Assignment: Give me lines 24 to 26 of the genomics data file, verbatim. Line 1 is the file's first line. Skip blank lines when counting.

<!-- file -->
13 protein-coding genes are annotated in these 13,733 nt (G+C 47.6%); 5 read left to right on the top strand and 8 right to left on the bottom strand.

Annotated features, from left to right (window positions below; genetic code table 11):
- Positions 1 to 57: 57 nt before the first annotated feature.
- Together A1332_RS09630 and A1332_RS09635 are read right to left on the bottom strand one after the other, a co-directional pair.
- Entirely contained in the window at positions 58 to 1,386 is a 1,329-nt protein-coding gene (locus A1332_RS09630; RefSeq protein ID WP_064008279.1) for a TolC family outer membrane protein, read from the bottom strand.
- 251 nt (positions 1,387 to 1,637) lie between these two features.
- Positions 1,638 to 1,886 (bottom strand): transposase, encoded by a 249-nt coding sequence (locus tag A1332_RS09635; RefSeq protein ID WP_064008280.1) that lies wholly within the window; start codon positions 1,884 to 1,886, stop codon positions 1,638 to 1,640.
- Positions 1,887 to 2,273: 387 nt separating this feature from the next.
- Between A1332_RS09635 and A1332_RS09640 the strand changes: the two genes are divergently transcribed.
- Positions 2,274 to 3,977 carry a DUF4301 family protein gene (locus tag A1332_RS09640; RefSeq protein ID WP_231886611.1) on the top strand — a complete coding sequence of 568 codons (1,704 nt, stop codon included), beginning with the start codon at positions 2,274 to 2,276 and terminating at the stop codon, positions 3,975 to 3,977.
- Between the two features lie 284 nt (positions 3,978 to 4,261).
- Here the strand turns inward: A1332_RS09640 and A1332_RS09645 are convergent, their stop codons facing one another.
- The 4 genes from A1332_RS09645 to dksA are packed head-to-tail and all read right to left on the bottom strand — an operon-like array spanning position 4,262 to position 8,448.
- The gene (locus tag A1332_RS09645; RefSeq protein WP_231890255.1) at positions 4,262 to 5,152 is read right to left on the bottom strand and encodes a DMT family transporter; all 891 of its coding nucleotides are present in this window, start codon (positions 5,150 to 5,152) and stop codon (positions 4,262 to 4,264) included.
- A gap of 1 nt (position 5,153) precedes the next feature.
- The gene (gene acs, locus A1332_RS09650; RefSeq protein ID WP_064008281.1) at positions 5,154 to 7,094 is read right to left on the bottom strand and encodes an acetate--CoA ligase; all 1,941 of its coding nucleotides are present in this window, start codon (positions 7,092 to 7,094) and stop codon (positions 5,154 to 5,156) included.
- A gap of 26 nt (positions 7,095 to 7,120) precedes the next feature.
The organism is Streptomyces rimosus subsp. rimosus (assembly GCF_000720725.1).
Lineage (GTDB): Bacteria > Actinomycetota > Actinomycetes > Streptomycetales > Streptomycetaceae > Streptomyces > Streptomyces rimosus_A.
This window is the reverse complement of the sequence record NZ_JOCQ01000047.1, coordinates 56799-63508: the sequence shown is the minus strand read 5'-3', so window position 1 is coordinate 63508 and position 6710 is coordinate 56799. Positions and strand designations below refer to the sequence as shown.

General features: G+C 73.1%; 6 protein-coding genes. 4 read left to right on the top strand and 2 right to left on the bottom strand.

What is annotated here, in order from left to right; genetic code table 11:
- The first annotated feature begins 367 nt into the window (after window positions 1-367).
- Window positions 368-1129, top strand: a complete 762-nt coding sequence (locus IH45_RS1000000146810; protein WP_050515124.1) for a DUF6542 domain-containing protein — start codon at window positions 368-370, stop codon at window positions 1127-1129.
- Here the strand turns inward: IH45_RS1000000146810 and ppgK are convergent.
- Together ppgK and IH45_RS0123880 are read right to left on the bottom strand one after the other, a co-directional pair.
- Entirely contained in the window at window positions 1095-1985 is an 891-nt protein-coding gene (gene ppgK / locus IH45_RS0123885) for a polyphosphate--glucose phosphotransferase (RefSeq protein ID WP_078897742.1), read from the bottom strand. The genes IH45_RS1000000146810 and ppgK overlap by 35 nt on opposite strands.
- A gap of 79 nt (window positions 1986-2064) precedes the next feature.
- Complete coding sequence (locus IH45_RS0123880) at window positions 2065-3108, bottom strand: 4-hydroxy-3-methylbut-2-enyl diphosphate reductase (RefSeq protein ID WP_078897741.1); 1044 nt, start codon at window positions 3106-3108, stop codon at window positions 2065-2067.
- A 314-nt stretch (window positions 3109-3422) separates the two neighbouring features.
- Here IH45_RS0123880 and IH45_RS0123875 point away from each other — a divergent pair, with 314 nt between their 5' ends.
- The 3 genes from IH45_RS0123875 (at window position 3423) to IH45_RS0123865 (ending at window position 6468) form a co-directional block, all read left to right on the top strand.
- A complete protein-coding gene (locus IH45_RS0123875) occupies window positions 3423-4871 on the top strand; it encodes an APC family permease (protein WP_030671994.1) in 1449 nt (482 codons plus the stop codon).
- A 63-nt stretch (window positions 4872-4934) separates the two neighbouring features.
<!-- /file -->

- Window positions 368-1129, top strand: a complete 762-nt coding sequence (locus IH45_RS1000000146810; protein WP_050515124.1) for a DUF6542 domain-containing protein — start codon at window positions 368-370, stop codon at window positions 1127-1129.
- Here the strand turns inward: IH45_RS1000000146810 and ppgK are convergent.
- Together ppgK and IH45_RS0123880 are read right to left on the bottom strand one after the other, a co-directional pair.